Supernus Pharmaceuticals, Inc. v. Iancu, No. 2017-1357 (Fed. Cir. Jan. 23, 2019) 

During prosecution of its U.S. patent application, the patent owner filed a request for continued examination (RCE) after a final Office Action. After filing the RCE, the patent owner learned that an opposition had been filed against the corresponding European patent. One hundred days after receiving notification of the opposition, the patent owner filed a supplemental information disclosure statement (IDS). The U.S. application ultimately issued as a patent, and the U.S. Patent and Trademark Office (USPTO) decided that the patent should receive 1,260 days of Patent Term Adjustment (PTA). The PTA time included an assessment of 646 days of applicant delay for the time between the filing of the RCE and the submission of the IDS. The patent owner filed a request for reconsideration of the PTA but the USPTO rejected the request, concluding that the prior Federal Circuit decision in Gilead Sciences, Inc. v. Lee applied and the reduction in PTA was proper.

In the district court, the patent owner argued, in part, that 37 C.F.R. § 1.704(c)(8) and (d)(1) are arbitrary, capricious, and contrary to the PTA statute and, further, that it was entitled to 546 days of the 646-day delay. The district court granted summary judgment in favor of the USPTO finding that the USPTO did not err in its PTA calculation and, further, that the Gilead decision foreclosed the patent owner’s arguments. The patent owner appealed to the Federal Circuit.

In addressing whether the USPTO may reduce PTA by a period that exceeds the “time during which the applicant failed to engage in reasonable efforts to conclude prosecution” under 35 U.S.C. § 154(b)(2)(c)(i), the Federal Circuit held that the district court erred when it granted summary judgment on the basis of Gilead. The Federal Circuit found that Gilead was not controlling because Gilead involved different facts and a different legal question. The court noted that, unlike Gilead, this case was not about whether the patent owner’s efforts, or those it could have taken, resulted in actual or potential delay. Rather, the patent owner could not have taken any actions to conclude prosecution until the filing of the opposition to the European patent.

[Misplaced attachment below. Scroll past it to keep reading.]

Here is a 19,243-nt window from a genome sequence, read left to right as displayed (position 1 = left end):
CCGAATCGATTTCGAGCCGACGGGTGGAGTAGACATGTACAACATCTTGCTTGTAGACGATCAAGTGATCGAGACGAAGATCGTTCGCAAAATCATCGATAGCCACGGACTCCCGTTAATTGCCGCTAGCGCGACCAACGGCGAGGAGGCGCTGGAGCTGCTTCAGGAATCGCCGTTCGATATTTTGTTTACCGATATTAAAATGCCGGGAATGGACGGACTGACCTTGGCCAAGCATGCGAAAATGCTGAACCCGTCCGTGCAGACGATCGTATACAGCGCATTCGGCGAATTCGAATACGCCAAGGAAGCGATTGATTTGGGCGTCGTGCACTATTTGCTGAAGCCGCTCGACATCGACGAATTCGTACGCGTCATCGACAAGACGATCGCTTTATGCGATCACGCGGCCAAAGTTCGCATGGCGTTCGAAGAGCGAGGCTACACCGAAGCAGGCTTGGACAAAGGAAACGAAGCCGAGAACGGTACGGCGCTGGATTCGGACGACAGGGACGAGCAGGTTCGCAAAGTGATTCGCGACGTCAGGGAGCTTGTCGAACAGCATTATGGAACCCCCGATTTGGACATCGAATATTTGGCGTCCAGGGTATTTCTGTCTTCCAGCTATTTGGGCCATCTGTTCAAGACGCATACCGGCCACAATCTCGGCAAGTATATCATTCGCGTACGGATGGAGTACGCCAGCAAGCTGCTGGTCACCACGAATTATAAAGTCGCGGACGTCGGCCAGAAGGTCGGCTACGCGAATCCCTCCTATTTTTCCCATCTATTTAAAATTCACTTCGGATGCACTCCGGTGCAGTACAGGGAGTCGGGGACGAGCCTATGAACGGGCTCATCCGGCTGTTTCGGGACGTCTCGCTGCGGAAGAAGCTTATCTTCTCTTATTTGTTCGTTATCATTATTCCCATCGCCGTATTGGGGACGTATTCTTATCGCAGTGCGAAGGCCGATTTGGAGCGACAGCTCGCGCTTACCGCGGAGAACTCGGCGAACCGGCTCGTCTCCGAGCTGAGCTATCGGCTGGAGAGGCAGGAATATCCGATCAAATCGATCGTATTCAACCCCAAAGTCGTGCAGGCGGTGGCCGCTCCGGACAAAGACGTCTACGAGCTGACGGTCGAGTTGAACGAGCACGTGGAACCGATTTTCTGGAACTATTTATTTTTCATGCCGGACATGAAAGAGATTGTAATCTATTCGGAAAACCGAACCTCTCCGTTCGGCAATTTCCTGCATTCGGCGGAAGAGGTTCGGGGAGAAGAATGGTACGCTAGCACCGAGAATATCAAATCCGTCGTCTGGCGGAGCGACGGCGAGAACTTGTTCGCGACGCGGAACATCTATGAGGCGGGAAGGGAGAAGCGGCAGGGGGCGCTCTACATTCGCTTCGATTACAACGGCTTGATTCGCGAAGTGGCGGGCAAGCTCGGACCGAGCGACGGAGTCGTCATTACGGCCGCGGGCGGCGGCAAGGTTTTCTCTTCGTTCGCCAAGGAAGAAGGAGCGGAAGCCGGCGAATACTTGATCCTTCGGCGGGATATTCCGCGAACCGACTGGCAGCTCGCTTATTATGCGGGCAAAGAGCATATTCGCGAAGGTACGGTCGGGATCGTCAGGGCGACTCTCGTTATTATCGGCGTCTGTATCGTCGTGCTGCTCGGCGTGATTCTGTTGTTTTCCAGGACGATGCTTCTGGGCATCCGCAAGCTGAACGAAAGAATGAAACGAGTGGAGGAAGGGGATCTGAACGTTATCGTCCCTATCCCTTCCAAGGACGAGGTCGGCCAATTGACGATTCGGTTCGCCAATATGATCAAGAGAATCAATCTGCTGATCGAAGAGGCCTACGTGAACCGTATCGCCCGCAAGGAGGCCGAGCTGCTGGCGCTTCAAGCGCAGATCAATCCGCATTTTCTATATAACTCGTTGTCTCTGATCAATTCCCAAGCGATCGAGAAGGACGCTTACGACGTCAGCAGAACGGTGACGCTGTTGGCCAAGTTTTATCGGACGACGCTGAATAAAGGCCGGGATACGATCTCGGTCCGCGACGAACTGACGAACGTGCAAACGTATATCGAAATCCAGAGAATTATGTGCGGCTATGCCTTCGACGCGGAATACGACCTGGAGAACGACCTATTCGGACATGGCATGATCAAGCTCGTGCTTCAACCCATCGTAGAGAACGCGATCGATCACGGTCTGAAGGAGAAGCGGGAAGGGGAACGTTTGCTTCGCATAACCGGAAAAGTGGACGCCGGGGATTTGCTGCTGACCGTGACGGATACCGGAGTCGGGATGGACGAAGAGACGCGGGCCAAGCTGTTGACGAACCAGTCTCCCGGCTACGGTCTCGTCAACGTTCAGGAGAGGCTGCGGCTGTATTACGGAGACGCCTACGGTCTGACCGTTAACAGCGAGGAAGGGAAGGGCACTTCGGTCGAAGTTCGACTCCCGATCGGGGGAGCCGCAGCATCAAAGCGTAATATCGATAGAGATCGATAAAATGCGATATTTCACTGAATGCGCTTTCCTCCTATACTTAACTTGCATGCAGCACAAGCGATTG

Because this case involved a question of statutory interpretation, the Federal Circuit applied a Chevron analysis, and found the first step of Chevron was met because the pertinent language of the PTA statute was clear and unambiguous. Noting that “the statute expressly requires that any reduction to the PTA be equal to the period of time during which an applicant fails to engage in reasonable efforts” and “the statute expressly ties reduction of the PTA to the specific time period during which the applicant failed to engage in reasonable efforts,” the Federal Circuit concluded that the USPTO could not “count as applicant delay any period of time during which there were no efforts in which the applicant could have engaged to conclude prosecution of the patent." Supernus Pharm., Inc. v. Iancu, 913 F.3d 1351, 1359-60 (Fed. Cir. 2019) (emphasis in original).

Accordingly, the Federal Circuit held that the PTA reduction here was inconsistent with the statute, accorded no deference to the USPTO’s application of the regulations at issue, and reversed and remanded the district court’s grant of summary judgment.